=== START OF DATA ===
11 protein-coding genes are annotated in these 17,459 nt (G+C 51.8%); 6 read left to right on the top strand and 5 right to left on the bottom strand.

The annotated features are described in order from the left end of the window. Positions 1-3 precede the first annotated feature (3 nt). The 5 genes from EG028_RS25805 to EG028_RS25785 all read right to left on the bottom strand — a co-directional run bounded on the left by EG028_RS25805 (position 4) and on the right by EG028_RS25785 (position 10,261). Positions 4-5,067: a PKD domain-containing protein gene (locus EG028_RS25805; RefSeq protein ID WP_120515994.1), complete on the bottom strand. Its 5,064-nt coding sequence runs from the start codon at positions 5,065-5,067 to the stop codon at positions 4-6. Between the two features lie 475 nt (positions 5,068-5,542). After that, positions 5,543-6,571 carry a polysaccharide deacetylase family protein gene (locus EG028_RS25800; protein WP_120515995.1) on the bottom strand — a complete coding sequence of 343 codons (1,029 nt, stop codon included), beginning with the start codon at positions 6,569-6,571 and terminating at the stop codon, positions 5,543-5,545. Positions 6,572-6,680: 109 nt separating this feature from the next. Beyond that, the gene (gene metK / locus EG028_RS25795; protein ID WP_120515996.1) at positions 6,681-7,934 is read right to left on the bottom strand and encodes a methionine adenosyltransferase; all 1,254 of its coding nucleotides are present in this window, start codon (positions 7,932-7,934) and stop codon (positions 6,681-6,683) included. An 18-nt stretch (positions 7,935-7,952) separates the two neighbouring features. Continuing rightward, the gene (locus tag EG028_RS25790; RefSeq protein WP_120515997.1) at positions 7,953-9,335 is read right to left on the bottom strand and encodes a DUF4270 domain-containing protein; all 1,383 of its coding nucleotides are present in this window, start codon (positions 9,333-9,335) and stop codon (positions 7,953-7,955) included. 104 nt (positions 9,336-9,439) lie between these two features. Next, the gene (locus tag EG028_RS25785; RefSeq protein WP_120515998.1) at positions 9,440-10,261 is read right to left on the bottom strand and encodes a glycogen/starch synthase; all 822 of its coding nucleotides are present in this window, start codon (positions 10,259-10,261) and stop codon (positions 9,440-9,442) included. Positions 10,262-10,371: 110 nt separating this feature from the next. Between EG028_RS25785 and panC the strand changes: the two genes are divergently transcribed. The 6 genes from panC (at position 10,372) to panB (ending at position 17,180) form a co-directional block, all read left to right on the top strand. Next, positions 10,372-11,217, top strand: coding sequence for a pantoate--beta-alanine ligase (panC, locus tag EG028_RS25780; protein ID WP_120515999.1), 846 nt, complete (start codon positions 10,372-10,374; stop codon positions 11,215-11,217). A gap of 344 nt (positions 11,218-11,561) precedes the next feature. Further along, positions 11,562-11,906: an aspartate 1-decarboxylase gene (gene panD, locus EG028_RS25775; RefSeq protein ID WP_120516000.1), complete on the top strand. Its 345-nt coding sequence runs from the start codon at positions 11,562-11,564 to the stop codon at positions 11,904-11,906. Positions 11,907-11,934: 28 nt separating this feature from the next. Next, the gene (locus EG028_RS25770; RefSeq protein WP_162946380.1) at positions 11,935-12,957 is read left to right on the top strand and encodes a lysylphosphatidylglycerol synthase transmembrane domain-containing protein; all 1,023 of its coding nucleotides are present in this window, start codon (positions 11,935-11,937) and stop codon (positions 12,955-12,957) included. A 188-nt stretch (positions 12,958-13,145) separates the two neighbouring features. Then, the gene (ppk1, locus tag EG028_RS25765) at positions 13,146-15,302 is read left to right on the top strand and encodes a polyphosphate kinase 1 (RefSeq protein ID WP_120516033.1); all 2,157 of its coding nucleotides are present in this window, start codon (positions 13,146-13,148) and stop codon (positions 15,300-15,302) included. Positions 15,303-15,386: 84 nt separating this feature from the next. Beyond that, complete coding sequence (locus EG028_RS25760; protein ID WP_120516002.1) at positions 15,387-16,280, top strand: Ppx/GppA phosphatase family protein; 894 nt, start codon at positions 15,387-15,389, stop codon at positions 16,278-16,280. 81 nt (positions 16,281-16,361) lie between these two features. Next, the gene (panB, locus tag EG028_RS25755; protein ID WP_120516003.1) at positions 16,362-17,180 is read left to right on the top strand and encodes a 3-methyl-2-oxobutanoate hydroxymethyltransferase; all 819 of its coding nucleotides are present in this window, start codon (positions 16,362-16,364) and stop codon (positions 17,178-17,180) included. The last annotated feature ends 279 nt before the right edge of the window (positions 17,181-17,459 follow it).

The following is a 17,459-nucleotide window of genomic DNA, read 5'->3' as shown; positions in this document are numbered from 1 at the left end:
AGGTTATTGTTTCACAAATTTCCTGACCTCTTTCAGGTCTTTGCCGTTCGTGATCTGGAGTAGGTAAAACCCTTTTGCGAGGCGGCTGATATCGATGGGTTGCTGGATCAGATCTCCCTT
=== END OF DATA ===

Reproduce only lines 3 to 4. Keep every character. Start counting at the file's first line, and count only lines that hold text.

The following is a 17,459-nucleotide window of genomic DNA, read 5'->3' as shown; positions in this document are numbered from 1 at the left end:
AGGTTATTGTTTCACAAATTTCCTGACCTCTTTCAGGTCTTTGCCGTTCGTGATCTGGAGTAGGTAAAACCCTTTTGCGAGGCGGCTGATATCGATGGGTTGCTGGATCAGATCTCCCTT